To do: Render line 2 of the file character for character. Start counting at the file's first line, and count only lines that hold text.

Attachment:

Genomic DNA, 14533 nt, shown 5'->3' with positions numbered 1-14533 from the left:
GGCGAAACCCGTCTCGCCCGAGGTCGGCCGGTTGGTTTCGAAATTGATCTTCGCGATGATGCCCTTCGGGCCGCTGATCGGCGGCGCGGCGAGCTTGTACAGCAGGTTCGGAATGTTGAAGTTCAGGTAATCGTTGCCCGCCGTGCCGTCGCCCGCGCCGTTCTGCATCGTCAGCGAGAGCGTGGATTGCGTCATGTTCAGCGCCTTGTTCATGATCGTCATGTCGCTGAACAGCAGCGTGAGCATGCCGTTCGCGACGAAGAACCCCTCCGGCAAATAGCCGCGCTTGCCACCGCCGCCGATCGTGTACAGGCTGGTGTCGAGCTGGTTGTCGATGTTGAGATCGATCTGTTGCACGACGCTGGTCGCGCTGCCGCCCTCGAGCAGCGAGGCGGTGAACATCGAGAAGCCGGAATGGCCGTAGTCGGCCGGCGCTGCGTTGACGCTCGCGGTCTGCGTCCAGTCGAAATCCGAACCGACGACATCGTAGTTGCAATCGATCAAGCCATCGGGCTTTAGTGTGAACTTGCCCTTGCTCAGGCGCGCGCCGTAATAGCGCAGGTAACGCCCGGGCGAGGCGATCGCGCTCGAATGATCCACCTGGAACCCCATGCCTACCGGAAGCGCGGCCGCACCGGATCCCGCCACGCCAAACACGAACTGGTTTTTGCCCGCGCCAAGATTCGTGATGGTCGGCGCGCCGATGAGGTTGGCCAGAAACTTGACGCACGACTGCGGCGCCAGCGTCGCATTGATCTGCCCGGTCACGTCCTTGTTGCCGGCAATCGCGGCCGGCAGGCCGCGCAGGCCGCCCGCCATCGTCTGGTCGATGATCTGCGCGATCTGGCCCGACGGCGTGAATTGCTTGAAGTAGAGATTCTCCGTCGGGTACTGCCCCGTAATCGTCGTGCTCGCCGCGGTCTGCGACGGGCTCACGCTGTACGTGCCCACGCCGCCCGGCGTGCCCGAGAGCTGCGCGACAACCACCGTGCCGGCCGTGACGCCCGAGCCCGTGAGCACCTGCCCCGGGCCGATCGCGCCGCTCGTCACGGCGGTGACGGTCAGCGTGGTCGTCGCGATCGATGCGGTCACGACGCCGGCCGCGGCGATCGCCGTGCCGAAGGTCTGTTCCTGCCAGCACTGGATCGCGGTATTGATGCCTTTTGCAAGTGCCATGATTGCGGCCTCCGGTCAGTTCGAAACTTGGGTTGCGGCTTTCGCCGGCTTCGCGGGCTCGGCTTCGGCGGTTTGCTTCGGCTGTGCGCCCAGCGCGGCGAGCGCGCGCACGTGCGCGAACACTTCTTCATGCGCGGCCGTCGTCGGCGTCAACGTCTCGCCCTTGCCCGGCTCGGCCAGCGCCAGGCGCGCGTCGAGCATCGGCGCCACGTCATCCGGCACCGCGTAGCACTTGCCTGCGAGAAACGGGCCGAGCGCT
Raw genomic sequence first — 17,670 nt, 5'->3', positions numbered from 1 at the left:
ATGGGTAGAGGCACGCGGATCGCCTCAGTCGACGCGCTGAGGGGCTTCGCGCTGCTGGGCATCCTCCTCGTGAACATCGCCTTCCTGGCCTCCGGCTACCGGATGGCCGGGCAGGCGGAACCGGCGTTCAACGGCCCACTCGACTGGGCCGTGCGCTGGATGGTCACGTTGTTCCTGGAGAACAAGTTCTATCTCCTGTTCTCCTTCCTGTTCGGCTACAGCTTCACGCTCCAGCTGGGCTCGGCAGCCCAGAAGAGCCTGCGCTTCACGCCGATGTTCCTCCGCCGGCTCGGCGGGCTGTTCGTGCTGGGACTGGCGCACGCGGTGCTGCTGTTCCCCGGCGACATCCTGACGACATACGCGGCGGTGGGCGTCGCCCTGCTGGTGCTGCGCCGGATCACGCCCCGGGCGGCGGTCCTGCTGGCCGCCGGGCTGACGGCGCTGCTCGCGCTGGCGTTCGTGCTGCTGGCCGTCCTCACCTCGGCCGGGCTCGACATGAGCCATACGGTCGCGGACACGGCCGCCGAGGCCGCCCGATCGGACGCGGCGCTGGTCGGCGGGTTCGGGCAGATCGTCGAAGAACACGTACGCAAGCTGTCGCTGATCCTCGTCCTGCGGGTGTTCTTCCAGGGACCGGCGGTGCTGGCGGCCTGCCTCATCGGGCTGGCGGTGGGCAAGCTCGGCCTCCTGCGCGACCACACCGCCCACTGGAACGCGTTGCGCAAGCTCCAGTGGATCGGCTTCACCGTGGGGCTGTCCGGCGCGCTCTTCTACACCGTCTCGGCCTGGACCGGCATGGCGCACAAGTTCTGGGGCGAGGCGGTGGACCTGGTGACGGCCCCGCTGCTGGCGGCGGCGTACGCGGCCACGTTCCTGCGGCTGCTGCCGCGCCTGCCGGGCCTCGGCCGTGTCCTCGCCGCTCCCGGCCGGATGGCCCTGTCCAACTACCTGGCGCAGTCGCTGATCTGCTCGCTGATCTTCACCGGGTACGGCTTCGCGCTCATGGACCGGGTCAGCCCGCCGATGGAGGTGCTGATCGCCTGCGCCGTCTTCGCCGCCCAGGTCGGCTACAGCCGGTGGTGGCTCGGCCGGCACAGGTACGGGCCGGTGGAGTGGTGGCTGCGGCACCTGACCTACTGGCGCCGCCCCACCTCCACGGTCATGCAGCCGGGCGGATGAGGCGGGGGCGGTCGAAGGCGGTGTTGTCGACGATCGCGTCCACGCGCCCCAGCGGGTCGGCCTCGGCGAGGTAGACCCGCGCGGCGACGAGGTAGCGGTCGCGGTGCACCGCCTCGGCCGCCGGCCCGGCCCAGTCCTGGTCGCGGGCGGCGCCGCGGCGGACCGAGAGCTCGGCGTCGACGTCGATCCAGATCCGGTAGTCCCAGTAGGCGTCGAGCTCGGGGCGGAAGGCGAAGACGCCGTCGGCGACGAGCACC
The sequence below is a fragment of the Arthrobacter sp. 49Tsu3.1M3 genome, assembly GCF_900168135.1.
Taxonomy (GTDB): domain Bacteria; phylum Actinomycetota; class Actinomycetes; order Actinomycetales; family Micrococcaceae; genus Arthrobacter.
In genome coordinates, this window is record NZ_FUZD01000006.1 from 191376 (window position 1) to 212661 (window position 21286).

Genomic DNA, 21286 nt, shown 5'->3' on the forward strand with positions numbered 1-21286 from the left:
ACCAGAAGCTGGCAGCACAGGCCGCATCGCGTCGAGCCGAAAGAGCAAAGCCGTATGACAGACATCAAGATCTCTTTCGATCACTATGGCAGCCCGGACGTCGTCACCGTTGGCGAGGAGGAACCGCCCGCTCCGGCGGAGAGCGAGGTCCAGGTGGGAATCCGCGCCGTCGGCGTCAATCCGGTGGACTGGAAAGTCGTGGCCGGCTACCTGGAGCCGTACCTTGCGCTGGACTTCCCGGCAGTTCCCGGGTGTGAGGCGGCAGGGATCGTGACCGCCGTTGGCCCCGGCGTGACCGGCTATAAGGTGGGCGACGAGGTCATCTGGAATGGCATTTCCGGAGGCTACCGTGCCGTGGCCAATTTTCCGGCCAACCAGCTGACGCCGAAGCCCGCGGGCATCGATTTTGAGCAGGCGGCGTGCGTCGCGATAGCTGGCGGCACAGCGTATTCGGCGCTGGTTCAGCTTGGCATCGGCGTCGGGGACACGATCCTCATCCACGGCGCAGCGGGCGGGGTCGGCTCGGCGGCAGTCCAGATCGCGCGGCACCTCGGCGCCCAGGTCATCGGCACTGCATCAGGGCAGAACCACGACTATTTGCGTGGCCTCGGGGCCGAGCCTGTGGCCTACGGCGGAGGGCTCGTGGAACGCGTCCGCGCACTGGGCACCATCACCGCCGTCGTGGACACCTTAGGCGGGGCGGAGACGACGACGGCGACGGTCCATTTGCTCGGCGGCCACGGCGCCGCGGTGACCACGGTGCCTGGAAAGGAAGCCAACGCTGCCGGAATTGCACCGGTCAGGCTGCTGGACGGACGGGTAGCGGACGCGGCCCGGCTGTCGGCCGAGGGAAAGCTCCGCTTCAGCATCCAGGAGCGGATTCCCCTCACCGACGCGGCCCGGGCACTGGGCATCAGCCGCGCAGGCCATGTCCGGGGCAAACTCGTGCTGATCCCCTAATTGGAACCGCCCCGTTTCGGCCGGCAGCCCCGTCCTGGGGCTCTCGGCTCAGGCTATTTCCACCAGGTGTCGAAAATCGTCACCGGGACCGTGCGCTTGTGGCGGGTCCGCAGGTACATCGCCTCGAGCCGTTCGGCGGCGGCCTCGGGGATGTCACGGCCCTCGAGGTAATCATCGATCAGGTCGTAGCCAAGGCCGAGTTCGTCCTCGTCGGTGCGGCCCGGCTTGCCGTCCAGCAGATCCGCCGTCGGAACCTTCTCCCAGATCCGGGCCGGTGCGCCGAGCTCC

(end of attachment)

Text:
GGCGAAACCCGTCTCGCCCGAGGTCGGCCGGTTGGTTTCGAAATTGATCTTCGCGATGATGCCCTTCGGGCCGCTGATCGGCGGCGCGGCGAGCTTGTACAGCAGGTTCGGAATGTTGAAGTTCAGGTAATCGTTGCCCGCCGTGCCGTCGCCCGCGCCGTTCTGCATCGTCAGCGAGAGCGTGGATTGCGTCATGTTCAGCGCCTTGTTCATGATCGTCATGTCGCTGAACAGCAGCGTGAGCATGCCGTTCGCGACGAAGAACCCCTCCGGCAAATAGCCGCGCTTGCCACCGCCGCCGATCGTGTACAGGCTGGTGTCGAGCTGGTTGTCGATGTTGAGATCGATCTGTTGCACGACGCTGGTCGCGCTGCCGCCCTCGAGCAGCGAGGCGGTGAACATCGAGAAGCCGGAATGGCCGTAGTCGGCCGGCGCTGCGTTGACGCTCGCGGTCTGCGTCCAGTCGAAATCCGAACCGACGACATCGTAGTTGCAATCGATCAAGCCATCGGGCTTTAGTGTGAACTTGCCCTTGCTCAGGCGCGCGCCGTAATAGCGCAGGTAACGCCCGGGCGAGGCGATCGCGCTCGAATGATCCACCTGGAACCCCATGCCTACCGGAAGCGCGGCCGCACCGGATCCCGCCACGCCAAACACGAACTGGTTTTTGCCCGCGCCAAGATTCGTGATGGTCGGCGCGCCGATGAGGTTGGCCAGAAACTTGACGCACGACTGCGGCGCCAGCGTCGCATTGATCTGCCCGGTCACGTCCTTGTTGCCGGCAATCGCGGCCGGCAGGCCGCGCAGGCCGCCCGCCATCGTCTGGTCGATGATCTGCGCGATCTGGCCCGACGGCGTGAATTGCTTGAAGTAGAGATTCTCCGTCGGGTACTGCCCCGTAATCGTCGTGCTCGCCGCGGTCTGCGACGGGCTCACGCTGTACGTGCCCACGCCGCCCGGCGTGCCCGAGAGCTGCGCGACAACCACCGTGCCGGCCGTGACGCCCGAGCCCGTGAGCACCTGCCCCGGGCCGATCGCGCCGCTCGTCACGGCGGTGACGGTCAGCGTGGTCGTCGCGATCGATGCGGTCACGACGCCGGCCGCGGCGATCGCCGTGCCGAAGGTCTGTTCCTGCCAGCACTGGATCGCGGTATTGATGCCTTTTGCAAGTGCCATGATTGCGGCCTCCGGTCAGTTCGAAACTTGGGTTGCGGCTTTCGCCGGCTTCGCGGGCTCGGCTTCGGCGGTTTGCTTCGGCTGTGCGCCCAGCGCGGCGAGCGCGCGCACGTGCGCGAACACTTCTTCATGCGCGGCCGTCGTCGGCGTCAACGTCTCGCCCTTGCCCGGCTCGGCCAGCGCCAGGCGCGCGTCGAGCATCGGCGCCACGTCATCCGGCACCGCGTAGCACTTGCCTGCGAGAAACGGGCCGAGCGCT